Saturday wrap

Bam to throw workers under the bus ... If Congress passes the EFCA, or "Card Check," as it is sometimes called, it will be stripping away a federally protected right to a private ballot from the hands of American workers - a right workers have held for more than 70 years. The proposal would require employers to recognize a union if a majority of employees simply sign a card. An employee's decision of whether to sign a card would be made public to the employer, union organizers and co-workers. The proposal also specifies that if the employer and the union fail to reach an agreement in four months, binding arbitration would be required. Both of these provisions would lead to higher costs for manufacturers, higher unemployment and would reduce our ability to compete in the global market. (hattiesburgamerican.com)

SEIU-Blago go way back ... Allegations that Illinois Gov. Rod Blagojevich approached the nation's largest union seeking help in a complex pay-for-play scheme involving an open Senate seat are the latest episode in a long, mutually beneficial relationship between the governor and the powerful Service Employees International Union. The two-million member union had long been a big political backer of Mr. Blagojevich, who helped it organize workers throughout the state, sometimes over the objections of competing unions. The relationship, while not illegal or even unusual for the SEIU, may help explain why the union finds itself involved with a federal criminal investigation against Mr. Blagojevich. (online.wsj.com)

Bam's shameful lack of transparency over SEIU ... The Republican Party is questioning Obama's incoming administration about what it knew about the Blagojevich scandal. The following questions and quotes were released today by the Republican National Committee: Obama Has Not Answered Many Questions Relating To His Or His Staff's Involvement In The Blagojevich Scandal: Did Anyone On Your Team Speak With An SEIU Official About Your Replacement? (speroforum.com)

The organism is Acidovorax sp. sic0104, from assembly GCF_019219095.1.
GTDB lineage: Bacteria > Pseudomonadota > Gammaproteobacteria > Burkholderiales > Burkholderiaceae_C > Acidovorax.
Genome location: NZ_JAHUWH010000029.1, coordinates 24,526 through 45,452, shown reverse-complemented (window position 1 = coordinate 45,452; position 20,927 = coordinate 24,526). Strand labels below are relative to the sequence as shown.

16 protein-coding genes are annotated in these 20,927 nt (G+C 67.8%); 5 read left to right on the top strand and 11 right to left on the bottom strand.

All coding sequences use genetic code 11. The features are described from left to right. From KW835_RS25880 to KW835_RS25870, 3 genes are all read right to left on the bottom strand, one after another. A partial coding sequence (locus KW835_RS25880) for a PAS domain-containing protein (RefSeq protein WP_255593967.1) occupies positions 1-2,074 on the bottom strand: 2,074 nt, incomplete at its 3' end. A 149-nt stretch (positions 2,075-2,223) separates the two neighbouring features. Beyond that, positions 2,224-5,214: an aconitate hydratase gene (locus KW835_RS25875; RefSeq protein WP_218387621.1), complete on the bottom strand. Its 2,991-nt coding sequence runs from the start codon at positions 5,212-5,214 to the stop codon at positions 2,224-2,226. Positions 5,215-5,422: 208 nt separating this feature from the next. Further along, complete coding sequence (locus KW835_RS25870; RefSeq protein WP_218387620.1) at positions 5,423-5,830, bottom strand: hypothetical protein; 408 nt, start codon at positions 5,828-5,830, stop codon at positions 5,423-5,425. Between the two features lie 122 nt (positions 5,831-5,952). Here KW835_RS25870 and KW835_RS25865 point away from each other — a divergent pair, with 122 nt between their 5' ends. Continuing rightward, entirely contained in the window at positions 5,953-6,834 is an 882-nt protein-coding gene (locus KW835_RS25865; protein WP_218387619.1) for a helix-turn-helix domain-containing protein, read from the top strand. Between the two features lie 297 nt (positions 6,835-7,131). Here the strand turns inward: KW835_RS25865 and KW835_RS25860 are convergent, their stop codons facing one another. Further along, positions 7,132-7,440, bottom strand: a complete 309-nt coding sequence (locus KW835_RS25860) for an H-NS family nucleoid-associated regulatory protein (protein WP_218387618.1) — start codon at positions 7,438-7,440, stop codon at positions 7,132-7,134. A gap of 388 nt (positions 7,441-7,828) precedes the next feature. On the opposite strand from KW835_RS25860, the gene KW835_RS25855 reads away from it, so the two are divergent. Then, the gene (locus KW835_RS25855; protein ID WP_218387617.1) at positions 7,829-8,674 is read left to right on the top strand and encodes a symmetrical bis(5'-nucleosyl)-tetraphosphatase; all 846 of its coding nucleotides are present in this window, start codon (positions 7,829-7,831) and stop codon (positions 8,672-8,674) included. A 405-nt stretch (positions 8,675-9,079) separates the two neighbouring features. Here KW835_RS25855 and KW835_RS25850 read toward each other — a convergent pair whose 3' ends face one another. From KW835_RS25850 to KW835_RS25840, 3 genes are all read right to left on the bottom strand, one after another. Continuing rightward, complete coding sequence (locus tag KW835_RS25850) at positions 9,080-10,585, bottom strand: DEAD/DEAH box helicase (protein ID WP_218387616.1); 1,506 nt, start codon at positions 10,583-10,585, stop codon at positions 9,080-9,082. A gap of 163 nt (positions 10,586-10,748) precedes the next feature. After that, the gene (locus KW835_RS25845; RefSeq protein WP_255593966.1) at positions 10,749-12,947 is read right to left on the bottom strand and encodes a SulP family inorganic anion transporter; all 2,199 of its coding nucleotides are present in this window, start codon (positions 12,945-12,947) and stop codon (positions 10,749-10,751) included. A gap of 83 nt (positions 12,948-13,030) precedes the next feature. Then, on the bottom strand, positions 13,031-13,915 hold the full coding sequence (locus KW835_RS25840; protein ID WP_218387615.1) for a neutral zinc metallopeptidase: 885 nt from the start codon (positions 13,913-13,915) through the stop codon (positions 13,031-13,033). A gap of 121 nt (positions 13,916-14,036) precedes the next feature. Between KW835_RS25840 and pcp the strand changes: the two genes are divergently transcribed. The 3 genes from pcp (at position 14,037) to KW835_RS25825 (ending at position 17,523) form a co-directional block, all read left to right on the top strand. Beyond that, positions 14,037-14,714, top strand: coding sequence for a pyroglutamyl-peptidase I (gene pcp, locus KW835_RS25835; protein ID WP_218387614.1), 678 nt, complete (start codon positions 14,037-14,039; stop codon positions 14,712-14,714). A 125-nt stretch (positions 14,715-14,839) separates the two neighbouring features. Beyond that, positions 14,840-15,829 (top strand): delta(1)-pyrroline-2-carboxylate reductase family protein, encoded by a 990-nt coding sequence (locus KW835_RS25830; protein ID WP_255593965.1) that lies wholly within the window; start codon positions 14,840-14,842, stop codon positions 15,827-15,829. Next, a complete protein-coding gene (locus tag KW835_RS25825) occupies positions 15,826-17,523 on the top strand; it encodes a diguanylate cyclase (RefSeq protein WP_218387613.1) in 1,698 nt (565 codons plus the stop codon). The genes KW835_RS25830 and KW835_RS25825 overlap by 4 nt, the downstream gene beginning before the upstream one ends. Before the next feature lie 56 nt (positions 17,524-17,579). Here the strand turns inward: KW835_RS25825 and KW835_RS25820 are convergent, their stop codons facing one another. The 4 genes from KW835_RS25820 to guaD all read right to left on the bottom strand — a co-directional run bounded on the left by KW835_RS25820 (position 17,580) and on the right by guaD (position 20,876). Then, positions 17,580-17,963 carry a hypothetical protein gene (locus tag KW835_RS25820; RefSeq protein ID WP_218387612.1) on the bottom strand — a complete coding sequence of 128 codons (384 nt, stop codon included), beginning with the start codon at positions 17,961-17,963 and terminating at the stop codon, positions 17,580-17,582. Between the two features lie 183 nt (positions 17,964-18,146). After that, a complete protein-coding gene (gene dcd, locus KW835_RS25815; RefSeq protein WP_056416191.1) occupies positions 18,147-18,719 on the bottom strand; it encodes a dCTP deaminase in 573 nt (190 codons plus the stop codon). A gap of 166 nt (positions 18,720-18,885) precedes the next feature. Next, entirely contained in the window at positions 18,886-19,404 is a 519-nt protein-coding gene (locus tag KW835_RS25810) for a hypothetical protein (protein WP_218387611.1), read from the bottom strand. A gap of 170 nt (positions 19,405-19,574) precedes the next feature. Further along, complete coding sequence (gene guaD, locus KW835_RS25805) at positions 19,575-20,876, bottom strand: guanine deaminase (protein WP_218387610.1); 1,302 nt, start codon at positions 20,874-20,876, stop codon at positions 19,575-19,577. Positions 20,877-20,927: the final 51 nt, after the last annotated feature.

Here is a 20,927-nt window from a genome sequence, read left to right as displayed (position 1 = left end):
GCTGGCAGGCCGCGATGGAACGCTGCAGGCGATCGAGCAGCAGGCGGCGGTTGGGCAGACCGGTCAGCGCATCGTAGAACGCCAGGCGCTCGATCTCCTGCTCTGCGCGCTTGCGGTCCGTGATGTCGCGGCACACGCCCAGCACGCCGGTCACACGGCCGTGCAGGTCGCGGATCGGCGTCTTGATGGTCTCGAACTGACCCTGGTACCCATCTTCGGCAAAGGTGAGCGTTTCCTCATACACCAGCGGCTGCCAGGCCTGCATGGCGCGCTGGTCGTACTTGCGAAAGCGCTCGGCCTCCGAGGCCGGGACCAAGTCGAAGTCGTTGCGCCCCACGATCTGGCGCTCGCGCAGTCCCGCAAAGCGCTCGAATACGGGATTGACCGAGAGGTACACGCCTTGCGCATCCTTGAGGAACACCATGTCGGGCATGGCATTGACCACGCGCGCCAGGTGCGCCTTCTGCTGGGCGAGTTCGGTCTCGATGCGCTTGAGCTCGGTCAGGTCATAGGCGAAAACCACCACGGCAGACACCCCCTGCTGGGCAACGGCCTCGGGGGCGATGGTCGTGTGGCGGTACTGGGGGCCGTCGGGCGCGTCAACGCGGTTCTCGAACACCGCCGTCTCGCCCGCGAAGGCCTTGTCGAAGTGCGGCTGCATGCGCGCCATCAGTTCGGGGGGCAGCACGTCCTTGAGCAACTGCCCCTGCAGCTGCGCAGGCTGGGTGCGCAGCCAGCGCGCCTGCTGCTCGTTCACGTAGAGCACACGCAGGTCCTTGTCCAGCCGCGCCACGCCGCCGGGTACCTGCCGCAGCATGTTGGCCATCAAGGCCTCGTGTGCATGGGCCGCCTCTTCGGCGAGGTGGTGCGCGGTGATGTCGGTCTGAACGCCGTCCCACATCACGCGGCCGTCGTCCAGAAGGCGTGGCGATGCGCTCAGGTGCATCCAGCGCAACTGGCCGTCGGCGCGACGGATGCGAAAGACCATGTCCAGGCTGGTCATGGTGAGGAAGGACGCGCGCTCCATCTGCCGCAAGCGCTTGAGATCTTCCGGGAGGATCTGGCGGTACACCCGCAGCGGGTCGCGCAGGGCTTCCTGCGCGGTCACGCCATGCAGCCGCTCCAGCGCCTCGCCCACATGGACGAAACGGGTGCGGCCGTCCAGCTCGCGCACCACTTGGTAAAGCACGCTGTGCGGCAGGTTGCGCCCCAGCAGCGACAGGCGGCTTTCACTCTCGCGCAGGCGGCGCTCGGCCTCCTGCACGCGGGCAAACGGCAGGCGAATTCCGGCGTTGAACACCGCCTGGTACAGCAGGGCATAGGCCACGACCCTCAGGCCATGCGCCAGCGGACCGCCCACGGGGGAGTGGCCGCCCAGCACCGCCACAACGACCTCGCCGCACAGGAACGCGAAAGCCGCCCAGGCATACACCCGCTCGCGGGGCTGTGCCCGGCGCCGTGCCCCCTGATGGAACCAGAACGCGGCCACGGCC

Bam ducks and covers over Blago ... Barack Obama insists he didn't have any contact with Illinois Gov. Rod Blagojevich or anyone else who might have been scheming to sell the president-elect's U.S. Senate seat. But he has not yet given his transition staff the same clean bill of health - perhaps with good reason. An examination of the FBI complaint against Blagojevich and the days immediately following Obama's historic election victory suggests the governor was highly interested in Obama confidante Valerie Jarrett as a potential Senate appointee, albeit with a steep price tag. (ledger-enquirer.com)

FBI spotlight on Andy Stern's 'Pay-to-Play' SEIU ... The Service Employees International Union was named in the litany of corruption charges outlined a criminal complaint against Illinois Gov. Rod Blagojevich. The complaint said Blagojevich was seeking a position paying upward of $250,000 in exchange for considering naming Valerie Jarrett to fill President-elect Barack Obama's U.S. Senate seat, The New York Times said. Jarrett was Obama's first choice as his successor. (timesoftheinternet.com)

Bush behind the wheel: 'Completely out of control' ... Republicans on Friday angrily demanded that President Bush respect the legislative process after the Senate blocked a bailout for the automakers and the White House said that Mr. Bush would consider reversing course and rescuing them using the Wall Street bailout funds. The automaker bill's failure sparked a full-blown intraparty war, with several Republicans saying the White House scuttled their efforts to win concessions from the United Auto Workers union and one Republican senator warning that if Mr. Bush goes ahead on his own, Washington "might be completely out of control." (washingtontimes.com)

Industry is welcome in worker-choice states ... The complaint UAW continues to roll out is about government packages that lure automakers into Alabama and Tennessee. Certainly, we are competitive. Certainly, we want to bring as many jobs as possible to our state. Certainly, we will do whatever it takes to see Alabama continue to more forward. And, states like Tennessee and others have given those same incentive packages to General Motors and other domestic companies that want to build in our region. In fact, we’re ready to give more. I believe it wouldn’t take Alabama and Fort Payne long to come up with heavy incentive packages to bring Ford, General Motors and Chrysler to our beautiful part of the country. If the “Big 3” wants more government help, ya’ll come on down. (times-journal.com)